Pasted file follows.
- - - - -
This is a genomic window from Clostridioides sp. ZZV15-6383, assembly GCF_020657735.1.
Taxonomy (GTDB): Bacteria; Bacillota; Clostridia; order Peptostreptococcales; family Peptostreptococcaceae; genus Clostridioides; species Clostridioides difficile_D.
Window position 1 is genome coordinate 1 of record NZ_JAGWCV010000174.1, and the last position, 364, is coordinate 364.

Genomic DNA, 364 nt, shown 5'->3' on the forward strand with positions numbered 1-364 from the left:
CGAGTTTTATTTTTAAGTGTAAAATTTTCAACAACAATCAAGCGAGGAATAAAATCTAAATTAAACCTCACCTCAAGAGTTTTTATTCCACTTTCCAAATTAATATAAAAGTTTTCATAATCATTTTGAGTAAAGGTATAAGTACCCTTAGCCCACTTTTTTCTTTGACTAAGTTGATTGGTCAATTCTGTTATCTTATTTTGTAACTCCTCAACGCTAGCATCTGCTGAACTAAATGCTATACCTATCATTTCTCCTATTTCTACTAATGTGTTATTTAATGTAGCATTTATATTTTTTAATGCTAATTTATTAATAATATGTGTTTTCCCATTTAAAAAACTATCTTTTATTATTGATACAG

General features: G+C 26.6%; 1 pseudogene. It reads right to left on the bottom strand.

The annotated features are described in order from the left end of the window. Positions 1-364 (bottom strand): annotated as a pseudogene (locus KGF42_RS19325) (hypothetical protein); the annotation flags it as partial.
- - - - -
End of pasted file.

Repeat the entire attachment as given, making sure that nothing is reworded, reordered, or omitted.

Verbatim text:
This is a genomic window from Clostridioides sp. ZZV15-6383, assembly GCF_020657735.1.
Taxonomy (GTDB): Bacteria; Bacillota; Clostridia; order Peptostreptococcales; family Peptostreptococcaceae; genus Clostridioides; species Clostridioides difficile_D.
Window position 1 is genome coordinate 1 of record NZ_JAGWCV010000174.1, and the last position, 364, is coordinate 364.

Genomic DNA, 364 nt, shown 5'->3' on the forward strand with positions numbered 1-364 from the left:
CGAGTTTTATTTTTAAGTGTAAAATTTTCAACAACAATCAAGCGAGGAATAAAATCTAAATTAAACCTCACCTCAAGAGTTTTTATTCCACTTTCCAAATTAATATAAAAGTTTTCATAATCATTTTGAGTAAAGGTATAAGTACCCTTAGCCCACTTTTTTCTTTGACTAAGTTGATTGGTCAATTCTGTTATCTTATTTTGTAACTCCTCAACGCTAGCATCTGCTGAACTAAATGCTATACCTATCATTTCTCCTATTTCTACTAATGTGTTATTTAATGTAGCATTTATATTTTTTAATGCTAATTTATTAATAATATGTGTTTTCCCATTTAAAAAACTATCTTTTATTATTGATACAG

General features: G+C 26.6%; 1 pseudogene. It reads right to left on the bottom strand.

The annotated features are described in order from the left end of the window. Positions 1-364 (bottom strand): annotated as a pseudogene (locus KGF42_RS19325) (hypothetical protein); the annotation flags it as partial.